The Nu ethnic minority
| The majority of the 27,200 Nus live in the Nujiang Lisu Autonomous Prefecture, with a scattering found in Weixi County in the Diqing Tibetan Autonomous Prefecture.
The Nu people speak a language belonging to the Tibetan-Myanmese group of the Chinese-Tibetan language family. It has no written form, and, like many of their ethnic minority neighbors, the Nus used to keep records by carving notches on sticks; educated Nus nowadays use the Han language (Chinese).
The Nu homeland is a country of high mountains and deep ravines crossed by the Lancang, Dulong and Nujiang rivers. The famous Grand Nujiang Canyon is surrounded by mountains, which reach 3,000 meters above sea level.
| The area is rich in mineral deposits and valuable medicinal herbs. In addition, with a warm climate and plentiful rain, it promises great hydroelectric potential. |
Culture and Customs
The major crops were maize, buckwheat, barley, Tibetan barley, potatoes, yams and beans. Industry was represented by handicraft products made on a cottage-industry basis -- linen, bamboo and wooden articles, iron tools, and liquor. Surplus handicrafts were bartered for necessities in the small markets.
After marriage, men would move out of the family dwelling and set up a new household with some of the family property. The new family, however, still retained a cooperative relationship with the parental family and the whole clan. The youngest son lived with his parents and inherited their property.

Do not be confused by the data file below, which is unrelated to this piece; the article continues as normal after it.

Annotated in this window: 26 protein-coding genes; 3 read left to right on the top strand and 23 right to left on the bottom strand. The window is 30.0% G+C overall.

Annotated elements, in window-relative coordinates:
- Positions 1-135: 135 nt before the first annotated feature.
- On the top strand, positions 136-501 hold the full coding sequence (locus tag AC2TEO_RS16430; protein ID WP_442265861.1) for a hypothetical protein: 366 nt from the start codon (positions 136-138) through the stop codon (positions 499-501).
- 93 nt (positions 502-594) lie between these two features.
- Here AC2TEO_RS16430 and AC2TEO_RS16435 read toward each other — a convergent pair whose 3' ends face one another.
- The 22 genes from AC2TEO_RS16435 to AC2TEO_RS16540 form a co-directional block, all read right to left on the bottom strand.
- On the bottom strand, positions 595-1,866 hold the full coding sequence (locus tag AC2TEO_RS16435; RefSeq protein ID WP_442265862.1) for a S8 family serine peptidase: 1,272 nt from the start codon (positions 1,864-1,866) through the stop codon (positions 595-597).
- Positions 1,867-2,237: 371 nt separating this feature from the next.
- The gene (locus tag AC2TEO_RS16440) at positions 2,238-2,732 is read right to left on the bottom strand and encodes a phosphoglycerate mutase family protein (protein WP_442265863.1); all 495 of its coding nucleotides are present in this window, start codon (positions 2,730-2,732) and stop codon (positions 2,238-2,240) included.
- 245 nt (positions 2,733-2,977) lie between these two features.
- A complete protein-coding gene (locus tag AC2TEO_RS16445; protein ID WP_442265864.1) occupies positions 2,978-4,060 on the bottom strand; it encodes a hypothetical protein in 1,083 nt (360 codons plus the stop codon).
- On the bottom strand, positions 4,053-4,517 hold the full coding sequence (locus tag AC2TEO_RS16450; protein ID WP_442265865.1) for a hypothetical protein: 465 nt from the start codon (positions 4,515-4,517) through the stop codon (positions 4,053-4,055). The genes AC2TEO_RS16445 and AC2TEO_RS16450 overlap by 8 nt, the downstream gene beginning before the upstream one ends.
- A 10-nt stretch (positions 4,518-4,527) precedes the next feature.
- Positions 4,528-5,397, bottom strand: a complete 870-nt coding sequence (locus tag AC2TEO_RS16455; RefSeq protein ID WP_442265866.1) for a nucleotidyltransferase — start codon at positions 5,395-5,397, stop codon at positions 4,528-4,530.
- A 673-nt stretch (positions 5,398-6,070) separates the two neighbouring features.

The Nus live in wooden or bamboo houses, each usually consisting of two rooms. The outer one is for guests and also serves as the kitchen. In the middle is the fireplace, with an iron or stone tripod for hanging cooking pots from. The inner room is used as a bedroom and grain storage, and is off-limits to outsiders. The houses are built by the common efforts of all the villagers and are usually erected in one day.
Girls after puberty wore long skirts and jackets with buttons on the right side. Nu women in Gongshan wrapped themselves in two pieces of linen cloth and stuck elaborately-worked bamboo tubes through their pierced ears. Married women in Bijiang and Fugong wore coral, agate, shell and silver coin ornaments in their hair and on their chests. For earrings they used shoulder-length copper rings. Besides, all Nu women like to adorn themselves with thin rattan bracelets, belts and anklets. Nu men wear linen gowns and shorts, and carry axes and bows and arrows.
The staple food of the Nus is maize and buckwheat. They rarely grow vegetables. In the past, just before the summer harvest they had to gather wild plants to keep alive. Both men and women drink large quantities of strong liquor.
The Nus were animists, and objects of worship included the sun, moon, stars, mountains, rivers, trees and rocks. In addition, Lamaism and Christianity had made some headway among the Nus before liberation.